Evaluating Websites to determine their value for information to be included in your college research papers

by Richard Gordon

Last update March 25, 2006

  1. How did you find this source -- through the college library website or just through a search engine like Google or Yahoo?
  2. Can you determine who the author is?
  3. Can you contact the author for additional information?
  4. Can you determine the credentials of the author? What makes him/her appear to have the background to be considered an expert on the subject of the website?
  5. Is this an .edu or .gov or a .com site?
  6. Does it have advertising?
  7. Do the links in the site work?
  8. Is the site trying to get you to purchase something?
  9. By cutting back on the website address, can you determine if the website is affiliated with a reputable organization, college or university?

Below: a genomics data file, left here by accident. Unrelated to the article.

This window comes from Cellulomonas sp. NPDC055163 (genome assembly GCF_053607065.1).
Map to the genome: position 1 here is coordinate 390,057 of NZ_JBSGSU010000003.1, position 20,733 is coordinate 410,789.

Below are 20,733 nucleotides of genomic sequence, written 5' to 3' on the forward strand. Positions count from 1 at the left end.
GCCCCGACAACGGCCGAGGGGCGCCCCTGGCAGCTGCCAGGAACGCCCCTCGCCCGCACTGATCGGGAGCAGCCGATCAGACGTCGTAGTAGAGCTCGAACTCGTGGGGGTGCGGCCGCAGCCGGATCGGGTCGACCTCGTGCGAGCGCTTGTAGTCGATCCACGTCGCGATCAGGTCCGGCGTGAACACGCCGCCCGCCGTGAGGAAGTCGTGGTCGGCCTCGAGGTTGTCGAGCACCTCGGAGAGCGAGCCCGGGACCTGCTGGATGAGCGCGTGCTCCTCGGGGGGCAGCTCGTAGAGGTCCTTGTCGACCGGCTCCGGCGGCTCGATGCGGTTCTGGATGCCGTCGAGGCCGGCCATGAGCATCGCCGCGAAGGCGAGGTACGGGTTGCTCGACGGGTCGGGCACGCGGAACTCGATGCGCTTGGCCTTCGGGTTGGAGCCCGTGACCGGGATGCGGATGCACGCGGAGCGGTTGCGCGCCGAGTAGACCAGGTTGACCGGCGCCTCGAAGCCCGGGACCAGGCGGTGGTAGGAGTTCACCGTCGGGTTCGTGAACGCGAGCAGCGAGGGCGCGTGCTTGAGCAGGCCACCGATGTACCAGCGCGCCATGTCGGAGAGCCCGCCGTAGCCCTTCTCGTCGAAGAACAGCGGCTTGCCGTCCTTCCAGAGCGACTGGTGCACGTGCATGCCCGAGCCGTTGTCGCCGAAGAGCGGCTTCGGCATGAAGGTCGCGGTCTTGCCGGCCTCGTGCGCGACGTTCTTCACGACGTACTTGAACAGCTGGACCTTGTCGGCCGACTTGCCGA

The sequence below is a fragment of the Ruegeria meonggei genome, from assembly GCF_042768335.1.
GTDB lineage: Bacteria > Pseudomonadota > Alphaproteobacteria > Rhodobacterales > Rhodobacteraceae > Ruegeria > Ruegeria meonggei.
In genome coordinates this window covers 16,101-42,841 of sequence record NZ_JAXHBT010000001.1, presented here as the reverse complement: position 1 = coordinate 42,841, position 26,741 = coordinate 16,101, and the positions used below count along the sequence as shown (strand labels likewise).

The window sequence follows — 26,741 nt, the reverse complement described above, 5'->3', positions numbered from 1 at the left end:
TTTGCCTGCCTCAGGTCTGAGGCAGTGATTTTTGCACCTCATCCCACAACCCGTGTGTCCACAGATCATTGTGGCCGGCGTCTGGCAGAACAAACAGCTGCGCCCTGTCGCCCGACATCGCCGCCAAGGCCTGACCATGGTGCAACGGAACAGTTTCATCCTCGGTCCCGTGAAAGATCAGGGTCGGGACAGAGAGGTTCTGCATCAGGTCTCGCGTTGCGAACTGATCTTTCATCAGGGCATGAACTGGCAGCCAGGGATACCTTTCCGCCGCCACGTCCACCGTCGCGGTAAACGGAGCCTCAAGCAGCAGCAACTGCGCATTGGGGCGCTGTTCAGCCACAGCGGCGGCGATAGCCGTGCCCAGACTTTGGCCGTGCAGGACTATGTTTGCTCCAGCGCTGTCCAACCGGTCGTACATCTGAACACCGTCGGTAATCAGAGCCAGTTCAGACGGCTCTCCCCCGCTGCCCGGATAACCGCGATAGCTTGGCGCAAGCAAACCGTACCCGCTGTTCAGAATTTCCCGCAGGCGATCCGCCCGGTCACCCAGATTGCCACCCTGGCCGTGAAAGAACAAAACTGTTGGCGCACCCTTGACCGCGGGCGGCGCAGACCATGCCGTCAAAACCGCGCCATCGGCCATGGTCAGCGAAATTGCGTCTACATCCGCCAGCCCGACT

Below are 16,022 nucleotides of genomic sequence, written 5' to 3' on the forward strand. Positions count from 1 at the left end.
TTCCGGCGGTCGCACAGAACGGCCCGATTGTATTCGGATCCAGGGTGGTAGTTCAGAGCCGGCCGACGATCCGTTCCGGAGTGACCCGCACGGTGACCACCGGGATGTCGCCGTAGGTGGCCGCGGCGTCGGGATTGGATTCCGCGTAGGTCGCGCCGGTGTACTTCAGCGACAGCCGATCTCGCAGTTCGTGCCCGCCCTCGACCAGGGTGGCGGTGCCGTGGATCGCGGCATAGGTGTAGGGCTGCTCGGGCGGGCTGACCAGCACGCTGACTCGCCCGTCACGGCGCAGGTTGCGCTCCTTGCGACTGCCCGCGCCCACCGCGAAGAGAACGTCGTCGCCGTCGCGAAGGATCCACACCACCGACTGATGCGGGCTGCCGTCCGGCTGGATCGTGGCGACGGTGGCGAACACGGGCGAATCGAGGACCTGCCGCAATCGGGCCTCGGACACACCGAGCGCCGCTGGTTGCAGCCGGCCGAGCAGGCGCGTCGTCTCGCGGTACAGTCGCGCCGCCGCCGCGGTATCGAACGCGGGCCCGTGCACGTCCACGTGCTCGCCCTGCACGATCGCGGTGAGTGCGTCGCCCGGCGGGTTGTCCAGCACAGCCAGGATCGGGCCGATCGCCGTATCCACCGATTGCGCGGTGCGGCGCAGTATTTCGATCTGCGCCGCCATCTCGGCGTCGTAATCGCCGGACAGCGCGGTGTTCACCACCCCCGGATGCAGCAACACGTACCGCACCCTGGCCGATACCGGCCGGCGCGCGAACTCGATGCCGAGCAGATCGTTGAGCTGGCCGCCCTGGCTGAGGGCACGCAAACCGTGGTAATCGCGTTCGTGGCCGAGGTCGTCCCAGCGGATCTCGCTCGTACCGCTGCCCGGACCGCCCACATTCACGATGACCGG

10. Is the article clearly written, well organized, and free of spelling or grammar mistakes?
  11. Is the website current -- up-to-date -- especially when it discusses a subject that demands the latest information?
  12. Is there evidence that the author is biased or prejudiced either for or against the subject being written about?
  13. Does the author give sources for his information?
  14. Can controversial statements be supported by evidence on other reputable sites?
  15. Can you tell what city and nation the article originates?